- The circuit court shall have original jurisdiction of all civil and criminal matters, and supervision and control of all proceedings before magistrate courts by mandamus, certiorari or prohibition, and such appellate jurisdiction as may be prescribed by law.
- The voters of each county shall elect a clerk of the circuit court for the term of one year, and his duties and compensation shall be fixed by law.
- There shall be in each county a county court to consist of three commissioners, who shall choose one of their number as president. They shall be elected by the voters in each county for the term of one year, and their duties, except as otherwise provided herein, and their compensation shall be fixed by law.
- The county courts through their clerks, shall have charge of all County records, the custody of all deeds and other papers presented for recording, and the preservation thereof. They shall have jurisdiction of all matters of probate, and other fiduciary matters. They shall, in all cases of contest, judge the election qualifications, and returns of their own members, and of all county offices, subject to such regulations, by appeal or otherwise, as may be prescribed by law. Such courts may exercise such powers and perform such other duties, not of a judicious nature, as may be prescribed by law.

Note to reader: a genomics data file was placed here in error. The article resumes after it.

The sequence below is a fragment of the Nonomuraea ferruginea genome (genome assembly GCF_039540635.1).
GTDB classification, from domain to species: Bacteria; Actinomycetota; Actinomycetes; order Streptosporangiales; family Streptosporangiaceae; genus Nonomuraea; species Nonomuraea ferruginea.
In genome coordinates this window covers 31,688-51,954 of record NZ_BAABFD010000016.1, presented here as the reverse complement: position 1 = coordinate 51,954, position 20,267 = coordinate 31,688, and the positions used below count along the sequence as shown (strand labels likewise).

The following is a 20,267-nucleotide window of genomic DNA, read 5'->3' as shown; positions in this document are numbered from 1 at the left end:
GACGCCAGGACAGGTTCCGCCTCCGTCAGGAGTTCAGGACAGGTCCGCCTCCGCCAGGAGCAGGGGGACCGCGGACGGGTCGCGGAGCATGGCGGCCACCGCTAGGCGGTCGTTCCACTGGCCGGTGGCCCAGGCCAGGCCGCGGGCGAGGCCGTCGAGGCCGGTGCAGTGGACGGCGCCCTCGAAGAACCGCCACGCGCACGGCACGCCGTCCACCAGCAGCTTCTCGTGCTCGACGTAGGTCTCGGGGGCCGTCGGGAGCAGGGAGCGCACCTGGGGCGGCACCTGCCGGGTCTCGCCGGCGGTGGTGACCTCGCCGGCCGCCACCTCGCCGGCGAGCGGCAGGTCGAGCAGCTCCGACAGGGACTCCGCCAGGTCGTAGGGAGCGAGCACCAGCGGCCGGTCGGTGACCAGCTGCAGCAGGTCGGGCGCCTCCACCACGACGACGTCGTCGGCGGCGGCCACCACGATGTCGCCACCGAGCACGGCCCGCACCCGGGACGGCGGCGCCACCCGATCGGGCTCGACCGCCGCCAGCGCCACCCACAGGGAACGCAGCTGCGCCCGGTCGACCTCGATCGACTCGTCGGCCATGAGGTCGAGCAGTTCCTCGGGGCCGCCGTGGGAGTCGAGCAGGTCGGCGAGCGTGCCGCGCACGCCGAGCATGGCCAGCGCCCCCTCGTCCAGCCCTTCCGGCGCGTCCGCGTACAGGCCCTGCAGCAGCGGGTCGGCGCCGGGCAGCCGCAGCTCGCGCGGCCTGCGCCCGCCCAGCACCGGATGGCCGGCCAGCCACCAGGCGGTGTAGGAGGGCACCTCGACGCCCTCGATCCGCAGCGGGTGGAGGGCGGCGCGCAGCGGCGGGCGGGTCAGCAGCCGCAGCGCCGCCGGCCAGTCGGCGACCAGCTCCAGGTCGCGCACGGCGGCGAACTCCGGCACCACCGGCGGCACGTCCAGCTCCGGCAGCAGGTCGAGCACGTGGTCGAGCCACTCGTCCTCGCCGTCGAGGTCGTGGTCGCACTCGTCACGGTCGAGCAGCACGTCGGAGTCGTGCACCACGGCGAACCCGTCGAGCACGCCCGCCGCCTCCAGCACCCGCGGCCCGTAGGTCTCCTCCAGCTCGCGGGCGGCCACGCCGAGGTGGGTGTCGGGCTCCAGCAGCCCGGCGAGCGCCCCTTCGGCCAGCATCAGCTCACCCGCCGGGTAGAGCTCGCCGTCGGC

- The voters of each county shall elect a clerk of the county court for the term of one year, and his duties and compensation shall be fixed by law.
- There shall be elected a magistrate for each magisterial district, for a term of one year and until otherwise prescribed by law there shall be only one magisterial district in each county, and his duties and compensation shall be fixed by law. He shall have jurisdiction to try all misdemeanor cases, unless otherwise specifically provided by law, and all civil matters involving ten dollars, exclusive of interest, or less; and also to hold preliminary hearings of all persons accused of a felony and of such misdemeanors as may be prescribed by law. A magistrate shall have authority to take the acknowledgement of deeds and other writings, administer oaths, and take and certify depositions.
ARTICLE VI: County Organization
- The voters of each county shall elect a Sheriff, Prosecuting Attorney, and Assessor, who shall hold their respective offices for the term of one year.